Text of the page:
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BGE as an Oven

brenkjbrenkj Posts: 21
edited August 2011 in EggHead Forum

We're having our kitchen re-done, so we don't have an oven for a few weeks.   We have a great recipe for cooking a marinated pork tenderloin in the oven, and with no oven, we'd like to try it on my XL BGE.  I've used the BGE as a grill and a smoker, but never as an oven.  I know I should use the plate setter.   Are there any other tricks to replicating this oven recipe in the BGE?   For example, if the recipe calls for 350 degrees, should I try to get the dome temp to exactly 350, or something else to account for the difference in temp between dome and cooking grid?    Any other advice would be much appreciated.

Thanks.

 

Comments

  • GeekGodGeekGod Posts: 52
    I do not own an oven personally and cook everything on my egg.

    This may or may be wrong but it "WORKS FOR ME":

    Setup the egg as indirect using your plate setter.   Add a grid a few inches above the plate setter so that the grid is slightly below the dome temperature gauge and cook as normal.

    Try to make sure the upper dome is up to temperature before starting the cook by closing off the top daisy wheel for a few minutes and note if the temperature drops below the needed point.

    The nice thing about the egg is there are more than one way to do it and all of them are right... :)

  • Misippi EggerMisippi Egger Posts: 5,095
    I read on another post the other day to bake things on the Egg at 25* higher dome temp than an oven recipe calls for. I guess for the differential between dome and grid temps.
  • GeekGodGeekGod Posts: 52
    25 times or degrees?

    Personally I have not seen that need but of course your mileage may vary (YMMV).

  • Misippi EggerMisippi Egger Posts: 5,095
    Degrees. Just what I read on a Post answering a similar question about equivalent baking.
    Experience has taught me my grid temp is usually 25-30 degrees cooler than my dome temp (both thermometers being calibrated) and many others on the forum have mentioned similar findings. On a very long cook at a low temp (225-250), the two temps will approach the same number with time, but that shouldn't apply to the baking issue.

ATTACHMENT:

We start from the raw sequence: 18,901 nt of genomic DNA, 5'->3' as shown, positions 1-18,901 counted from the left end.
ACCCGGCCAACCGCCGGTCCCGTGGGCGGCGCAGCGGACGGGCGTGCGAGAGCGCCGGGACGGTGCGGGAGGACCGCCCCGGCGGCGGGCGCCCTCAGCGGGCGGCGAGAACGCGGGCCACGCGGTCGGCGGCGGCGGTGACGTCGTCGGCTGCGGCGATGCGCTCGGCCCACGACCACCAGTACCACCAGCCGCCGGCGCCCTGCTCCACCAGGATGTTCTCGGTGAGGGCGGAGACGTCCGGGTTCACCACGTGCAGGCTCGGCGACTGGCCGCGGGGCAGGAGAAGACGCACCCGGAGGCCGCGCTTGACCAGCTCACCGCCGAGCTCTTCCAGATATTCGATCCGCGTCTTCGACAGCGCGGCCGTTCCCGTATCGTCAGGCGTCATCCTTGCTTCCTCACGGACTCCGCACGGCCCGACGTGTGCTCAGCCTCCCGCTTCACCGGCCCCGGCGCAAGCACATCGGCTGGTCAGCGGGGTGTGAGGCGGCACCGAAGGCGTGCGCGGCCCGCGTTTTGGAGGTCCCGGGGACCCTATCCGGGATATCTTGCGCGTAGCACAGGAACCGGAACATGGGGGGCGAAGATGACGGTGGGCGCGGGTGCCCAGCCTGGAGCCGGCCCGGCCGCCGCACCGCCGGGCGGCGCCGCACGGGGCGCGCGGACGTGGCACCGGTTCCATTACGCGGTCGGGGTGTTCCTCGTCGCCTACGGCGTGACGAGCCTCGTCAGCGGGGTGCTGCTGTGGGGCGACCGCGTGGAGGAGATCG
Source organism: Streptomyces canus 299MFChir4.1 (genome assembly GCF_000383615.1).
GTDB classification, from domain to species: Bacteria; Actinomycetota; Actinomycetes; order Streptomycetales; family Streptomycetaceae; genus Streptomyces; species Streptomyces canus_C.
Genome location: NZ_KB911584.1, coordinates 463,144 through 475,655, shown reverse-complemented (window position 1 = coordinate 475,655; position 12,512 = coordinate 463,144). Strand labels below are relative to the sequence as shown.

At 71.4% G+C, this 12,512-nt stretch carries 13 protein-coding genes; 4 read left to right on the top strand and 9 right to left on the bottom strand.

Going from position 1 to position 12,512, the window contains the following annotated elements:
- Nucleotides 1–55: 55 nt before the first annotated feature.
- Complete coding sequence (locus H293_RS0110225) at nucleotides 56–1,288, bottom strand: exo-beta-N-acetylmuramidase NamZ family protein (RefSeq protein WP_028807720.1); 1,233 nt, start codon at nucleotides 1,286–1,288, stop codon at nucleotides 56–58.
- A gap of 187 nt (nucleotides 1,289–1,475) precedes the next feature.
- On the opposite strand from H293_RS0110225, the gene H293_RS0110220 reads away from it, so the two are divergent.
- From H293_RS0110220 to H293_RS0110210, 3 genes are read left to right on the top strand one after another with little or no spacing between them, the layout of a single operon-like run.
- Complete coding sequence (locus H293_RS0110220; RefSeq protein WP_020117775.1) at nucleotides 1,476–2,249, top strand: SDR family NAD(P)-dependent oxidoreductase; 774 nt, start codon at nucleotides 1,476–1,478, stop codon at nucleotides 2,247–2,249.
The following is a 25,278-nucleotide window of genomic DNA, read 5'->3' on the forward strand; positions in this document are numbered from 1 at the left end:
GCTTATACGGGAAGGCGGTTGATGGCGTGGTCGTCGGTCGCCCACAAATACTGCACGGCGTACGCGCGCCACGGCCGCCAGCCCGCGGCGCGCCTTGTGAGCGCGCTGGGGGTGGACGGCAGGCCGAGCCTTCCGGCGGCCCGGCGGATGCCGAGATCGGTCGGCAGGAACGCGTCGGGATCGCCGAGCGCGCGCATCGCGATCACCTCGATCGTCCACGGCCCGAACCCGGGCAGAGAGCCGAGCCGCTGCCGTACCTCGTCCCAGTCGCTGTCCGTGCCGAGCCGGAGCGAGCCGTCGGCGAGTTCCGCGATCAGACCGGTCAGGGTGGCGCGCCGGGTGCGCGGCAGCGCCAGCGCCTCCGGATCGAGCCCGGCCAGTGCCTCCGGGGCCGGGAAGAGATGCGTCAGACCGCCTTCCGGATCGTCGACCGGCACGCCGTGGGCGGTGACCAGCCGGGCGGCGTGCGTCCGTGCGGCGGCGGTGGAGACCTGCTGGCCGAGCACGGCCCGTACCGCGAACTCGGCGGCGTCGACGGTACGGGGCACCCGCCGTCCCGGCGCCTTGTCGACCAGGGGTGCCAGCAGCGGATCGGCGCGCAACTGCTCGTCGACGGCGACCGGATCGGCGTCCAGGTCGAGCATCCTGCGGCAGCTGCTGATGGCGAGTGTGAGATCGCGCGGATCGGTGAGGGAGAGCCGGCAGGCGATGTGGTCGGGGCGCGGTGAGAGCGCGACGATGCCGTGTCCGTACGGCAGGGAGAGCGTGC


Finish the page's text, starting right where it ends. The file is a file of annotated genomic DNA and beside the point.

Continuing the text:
• I don't know that the 25 degrees will make a difference.  The average electric oven cycles up and down 50 degrees or so.
    The Naked Whiz
  • Misippi EggerMisippi Egger Posts: 5,095
    Interesting fact, Whiz.

    I've learned something new today!

    Thx
  • NC-CDNNC-CDN Posts: 703
    I don't know that the 25 degrees will make a difference.  The average electric oven cycles up and down 50 degrees or so.
    Interesting.

    We got hit with a bit of the Hurricane Irene the other day and lost power for the day here in NC.  We have a gas stove so I can still do stuff on the top of the stove.  Anyways I wanted to bake some brownies for the kids.  All I had was the EGG.  I did them at the temp suggested by the recipe on the box.  I think I maybe added about 5-10 minutes of cooking time and this is normal for me cooking in my gas oven as well.  Not sure why, but I always have to cook things a bit longer.  Maybe it needs recalibrating.  No biggie.

    Anyways you can bake anything in that EGG of yours.  Bread, pie (done many), meat and so on.  Just use the plate setter and go for it.  You'll love the results and may stop using the stove.  LOL.

    Good luck. 
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